The Economists' Hour is painstakingly researched, comprehensive, and a well-written overview of the last 50ish years of economic thought and influence on U.S. policies. You'll enjoy this book if you are interested in public policy and/or how free-market thought led us to where we are today. Fair warning, if you are at least moderately liberal like me then you will get angry, but it is definitely a worthwhile read. [Note: I got an ARC via]
Robert Kotzen
Oct 08, 2019 rated it it was amazing  ·  review of another edition
Nice exposition of economic thought post Keynes and the increased role economists have played in government since WWII. It is balanced but probably won't be popular with the free market crowd since it advocates for intervention and regulation in some contexts.
This Economist’s hour is a well-researched summary of economic thought and influences on governments and politics over the last 70 years. Binyamin Applebaum, a New York Times columnist is not an economist yet writes clearly about the subject. His recounting of the influences of Keynesian economics with government actions versus free market economics primarily through Milton Friedman and Aaron Director is presented in a reasonably balanced way. It is only at the end of the book where he reveals ...more
Sep 03, 2019 rated it it was amazing  ·  review of another edition
A Readable Look at How Economists Shaped the World

When the economy was booming after WWII, economists were found primarily in academia, but as the economy slowed and solutions were sought, the economists came out of hiding. Starting with Milton Friedman, economists entered the political arena, and their ideas began to shape the economy not just of the United States, but of the world.

The author tells the story of how these economists came to the forefront of political thought with their belief
Warren Cartwright
This is a very important book. I knew some of the story, but filling in the details was sometimes shocking. The first chapter about how Milton Friedman attempted to end the draft was too long ad didn't seem particularly relevant and there were some sections where I felt that I had already read, but other than that, the research was exquisite. I've already downloaded several books from the notes where I wanted more detail about some subjects, Everyone who has a bank account or a job should read ...more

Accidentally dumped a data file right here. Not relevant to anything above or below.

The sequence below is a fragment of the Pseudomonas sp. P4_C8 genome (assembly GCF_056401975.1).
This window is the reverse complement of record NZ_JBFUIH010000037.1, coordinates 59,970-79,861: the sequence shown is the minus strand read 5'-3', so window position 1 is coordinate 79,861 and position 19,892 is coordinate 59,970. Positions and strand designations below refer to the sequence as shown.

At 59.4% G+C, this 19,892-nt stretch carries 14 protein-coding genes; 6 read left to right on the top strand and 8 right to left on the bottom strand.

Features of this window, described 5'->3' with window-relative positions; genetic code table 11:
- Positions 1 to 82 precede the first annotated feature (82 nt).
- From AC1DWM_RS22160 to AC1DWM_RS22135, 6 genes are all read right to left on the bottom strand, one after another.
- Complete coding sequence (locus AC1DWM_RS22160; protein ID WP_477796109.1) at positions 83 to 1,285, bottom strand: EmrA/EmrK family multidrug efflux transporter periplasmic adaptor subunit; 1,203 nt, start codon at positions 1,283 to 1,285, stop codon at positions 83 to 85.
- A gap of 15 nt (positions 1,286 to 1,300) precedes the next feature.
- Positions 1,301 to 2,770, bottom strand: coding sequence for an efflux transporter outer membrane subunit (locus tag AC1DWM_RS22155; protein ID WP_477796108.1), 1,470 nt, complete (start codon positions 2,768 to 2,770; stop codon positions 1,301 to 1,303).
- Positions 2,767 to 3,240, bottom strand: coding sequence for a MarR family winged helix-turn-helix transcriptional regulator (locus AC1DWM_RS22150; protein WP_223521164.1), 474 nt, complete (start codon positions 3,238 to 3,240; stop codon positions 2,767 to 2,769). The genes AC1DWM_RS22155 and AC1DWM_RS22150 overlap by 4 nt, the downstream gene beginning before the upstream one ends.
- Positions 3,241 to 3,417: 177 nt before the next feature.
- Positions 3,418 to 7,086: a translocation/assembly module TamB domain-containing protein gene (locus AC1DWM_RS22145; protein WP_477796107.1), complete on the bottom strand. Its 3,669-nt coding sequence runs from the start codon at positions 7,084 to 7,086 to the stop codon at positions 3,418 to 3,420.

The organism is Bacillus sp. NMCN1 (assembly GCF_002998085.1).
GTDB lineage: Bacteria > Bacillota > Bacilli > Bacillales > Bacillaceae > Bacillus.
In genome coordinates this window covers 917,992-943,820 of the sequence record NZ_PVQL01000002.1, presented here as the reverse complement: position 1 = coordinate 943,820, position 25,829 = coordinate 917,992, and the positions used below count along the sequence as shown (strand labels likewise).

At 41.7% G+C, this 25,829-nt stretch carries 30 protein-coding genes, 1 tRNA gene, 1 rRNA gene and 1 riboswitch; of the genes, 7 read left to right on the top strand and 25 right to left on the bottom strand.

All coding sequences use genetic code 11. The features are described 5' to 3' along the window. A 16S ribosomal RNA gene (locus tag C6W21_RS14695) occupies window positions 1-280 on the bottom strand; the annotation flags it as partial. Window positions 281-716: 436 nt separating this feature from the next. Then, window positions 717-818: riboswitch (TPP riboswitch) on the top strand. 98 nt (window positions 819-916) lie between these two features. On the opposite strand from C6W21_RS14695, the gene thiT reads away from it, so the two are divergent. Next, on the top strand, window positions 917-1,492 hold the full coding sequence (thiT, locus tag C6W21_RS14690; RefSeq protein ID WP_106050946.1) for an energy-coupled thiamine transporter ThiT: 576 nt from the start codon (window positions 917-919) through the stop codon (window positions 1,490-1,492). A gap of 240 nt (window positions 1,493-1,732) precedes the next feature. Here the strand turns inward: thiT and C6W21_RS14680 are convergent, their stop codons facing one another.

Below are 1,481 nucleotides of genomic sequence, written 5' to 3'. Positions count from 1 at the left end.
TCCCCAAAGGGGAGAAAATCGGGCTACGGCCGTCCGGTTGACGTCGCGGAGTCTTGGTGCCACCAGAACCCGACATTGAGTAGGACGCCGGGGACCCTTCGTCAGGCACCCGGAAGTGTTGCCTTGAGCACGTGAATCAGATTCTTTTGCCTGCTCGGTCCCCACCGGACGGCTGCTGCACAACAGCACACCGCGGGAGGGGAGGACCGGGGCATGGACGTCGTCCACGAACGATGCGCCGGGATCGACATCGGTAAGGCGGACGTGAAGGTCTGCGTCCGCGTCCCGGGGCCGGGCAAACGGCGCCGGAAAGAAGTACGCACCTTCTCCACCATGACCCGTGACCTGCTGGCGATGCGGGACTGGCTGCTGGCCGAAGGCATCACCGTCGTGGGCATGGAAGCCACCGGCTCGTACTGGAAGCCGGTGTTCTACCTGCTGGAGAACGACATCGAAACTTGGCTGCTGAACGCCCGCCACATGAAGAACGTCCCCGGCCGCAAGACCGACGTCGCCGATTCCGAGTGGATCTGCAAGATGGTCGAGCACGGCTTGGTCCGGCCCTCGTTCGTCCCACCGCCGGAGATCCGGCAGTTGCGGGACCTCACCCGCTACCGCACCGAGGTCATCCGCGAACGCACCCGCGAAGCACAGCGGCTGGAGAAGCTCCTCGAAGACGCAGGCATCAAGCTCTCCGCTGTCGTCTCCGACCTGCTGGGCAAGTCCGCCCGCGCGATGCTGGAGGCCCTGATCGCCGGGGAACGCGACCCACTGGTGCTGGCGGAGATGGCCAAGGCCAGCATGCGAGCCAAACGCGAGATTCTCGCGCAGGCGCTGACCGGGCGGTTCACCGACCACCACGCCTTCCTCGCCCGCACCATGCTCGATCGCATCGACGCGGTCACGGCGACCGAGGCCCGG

Jim Parker
Dec 02, 2019 rated it it was amazing  ·  review of another edition
It might have been Marshall McLuhan who said we can be sure that fish know nothing about water because they experience no other environment.

That’s a good way of describing the message in this book by New York Times economics journalist Binyamin Applebaum about the overwhelming dominance of free market ideology over the last 50 years.

I feel like one of McLuhan’s clueless fish, this period essentially coinciding with my own adult life.

Going back to the 1940s, Applebaum traces the growing clout of
Dec 15, 2019 rated it really liked it  ·  review of another edition
A good book, providing an outline of the shift of the role economic theory played in developing public policy. The author, a journalist with the New York Times, provides a detailed and well written story of the major shift in the US government’s approach to policy decision making in economics, finance, and a host of other areas. The argument is well made that in the 40 years between JFK and Bush II the role economists had in shaping policy decisions was slowly but greatly expanded. Prior to this ...more
Chris Jaffe
There was a lot of good material in here, but it felt like the whole was less than the sum of its parts. Appelbaum argues that the rise of Milton Friedman's brand of economics has had serious negative ramifications for society. You can't argue the bottom line of the Friedman approach - because it does help the bottom line. But the problem is it solely focuses on that, and assumes that all other factors are either irrelevant or will take their cue from the rising economics bottom line. Appelbaum ...more